|Martha Stewart leaving court after being indicted. Hours later, she resigned her posts as Omnimedia's CEO and chairman.
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> Stewart Indictment, Part 1
> Stewart Indictment, Part 2
SEC Civil Complaint:
> View The Case Synopsis
> Download the Complete SEC Complaint
A DEFIANT MARTHA STEWART TO REMAIN AT HEAD OF OMNIMEDIA
Resignation Speculation Called 'Categorically Untrue'
MARTHA STEWART TO BE INDICTED
U.S. Attorney Requests Grand Jury Action
MARTHA STEWART PROBE DRAINS OMNIMEDIA
Ongoing Investigation Cited in 67% Earnings Drop
EARNINGS AT MARTHA STEWART'S OMNIMEDIA PLUMMET 42%
Impact of Stock Trading Scandal Cited
SEC TO FILE FRAUD CHARGES AGAINST MARTHA STEWART
Report Says Lawyers Notified of Pending Action Over Stock Sale
At shortly after 3 p.m. in the U.S. District Court for the Southern District of New York in lower Manhattan, Ms. Stewart pleaded not guilty to the charges against her.
Hours after the indictment and the plea, Ms. Stewart stepped down as chairman-CEO of Martha Stewart Living Omnimedia. Simultaneously, the company said Ms. Stewart's CEO duties would be taken over by president-COO Sharon Patrick. Jeffrey Ubben, an investment banker, was named the new chairman. A company statement said Ms. Stewart would continue to serve as founder and chief creative officer of Omnimedia's corporate board.
In a written statement distributed to the press, Ms. Stewart said she stepped down "because it is the right thing to do. This will enable the Company to continue to build the confidence and love of its readers, viewers, customers and strategic partners, without the distraction of my personal legal issues."
The dramatic move capped an extraordinary day for Ms. Stewart, in which she was finally indicted on charges of securities fraud and obstruction of justice, and ran a sizable gauntlet of press and photographers outside the Manhattan courtroom in which she pled not guilty. Following her plea, Ms. Stewart did not respond to a reporter's shouted inquiry asking if she'd resign to fight the charges.
Kmart, the troubled discount retailer which maintains an extensive business relationship with Ms. Stewart's company, issued a press statement saying "This is a matter between law enforcement authorities and Martha Stewart as an individual and therefore, it would be inappropriate for Kmart to comment."
The criminal indictment charges Ms. Stewart and her former broker, Peter Baconovic, engaged in a conspiracy to obstruct justice and made false statements to hide that Ms. Stewart's sale of ImClone Systems stock in late 2001 was based on inside information. The trade happened shortly before ImClone reported publicly some bad news from the Food and Drug Administration about one of its key new drugs.
The SEC civil charges accuse both Ms. Stewart and Mr. Baconovic of acting on insider information in making the trade and ask they be forced to give up their profits and be fined. The SEC also asks that Ms. "Stewart be barred from acting as a director of, and limiting her activities as an officer of" a public company.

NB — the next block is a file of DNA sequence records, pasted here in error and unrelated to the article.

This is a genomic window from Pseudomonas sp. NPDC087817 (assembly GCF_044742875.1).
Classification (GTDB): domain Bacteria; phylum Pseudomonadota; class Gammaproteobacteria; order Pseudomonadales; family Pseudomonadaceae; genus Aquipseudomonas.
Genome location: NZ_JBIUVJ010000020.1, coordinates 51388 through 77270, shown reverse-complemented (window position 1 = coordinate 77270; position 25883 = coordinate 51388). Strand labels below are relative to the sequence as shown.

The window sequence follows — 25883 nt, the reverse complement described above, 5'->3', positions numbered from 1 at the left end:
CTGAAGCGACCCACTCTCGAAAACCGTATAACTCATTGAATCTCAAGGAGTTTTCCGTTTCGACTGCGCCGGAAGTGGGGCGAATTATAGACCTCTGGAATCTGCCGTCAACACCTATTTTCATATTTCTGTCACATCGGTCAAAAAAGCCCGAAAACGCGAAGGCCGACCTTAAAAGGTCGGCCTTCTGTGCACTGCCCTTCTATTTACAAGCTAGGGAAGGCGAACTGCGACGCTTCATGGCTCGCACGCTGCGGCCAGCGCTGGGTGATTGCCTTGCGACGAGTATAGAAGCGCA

Besides the posts she holds in her own company, Ms. Stewart is a director of Revlon.
The annual shareholders meeting for Martha Stewart Living Omnimedia was held yesterday in Manhattan. Ms Stewart did not attend. Immediately following the meeting, Arthur Martinez, the former CEO of Sears who's on the board of MSLO, read a brief statement to the press in which he said reports that Ms. Stewart would step down were "categorically untrue." He was accompanied by Ms. Patrick, who remained silent during the brief sidewalk meeting with the press
Ms. Patrick's role
When Ms. Stewart actually did step down within 24 hours, it did not leave the company in entirely unfamiliar hands. Ms. Patrick negotiated the deal that brought Ms. Stewart's publishing enterprise out from Time Inc.'s control in 1997, and has been at her side ever since. She's also claimed credit for dreaming up the "omnimedia" approach the company's taken, which she'd said she conceived while working for management consultant McKinsey & Co., although Ms. Stewart, a former stockbroker and possessor of a formidable business mind in her own right, has bristled at the notion Ms. Patrick supplies the company's strategic smarts.
Ms. Patrick is also seems significantly less comfortable in the spotlight Ms. Stewart's accustomed to. It's telling that when the company wished to tell the press outside this week's sharehodler's meeting that Ms. Stewart had not resigned, Ms. Patrick did not deliver the statement, though she stood by Mr. Martinez's side as he did so.
Full corporate impact unknown
The full effect of Ms. Stewart's stepping-down remain unclear. Shortly before the company announced the news yesterday evening, though, a spokeswoman for Kmart Corp. said that marketing plans involving Ms. Stewart, who currently appears in a Kmart commercial, "remain unchanged."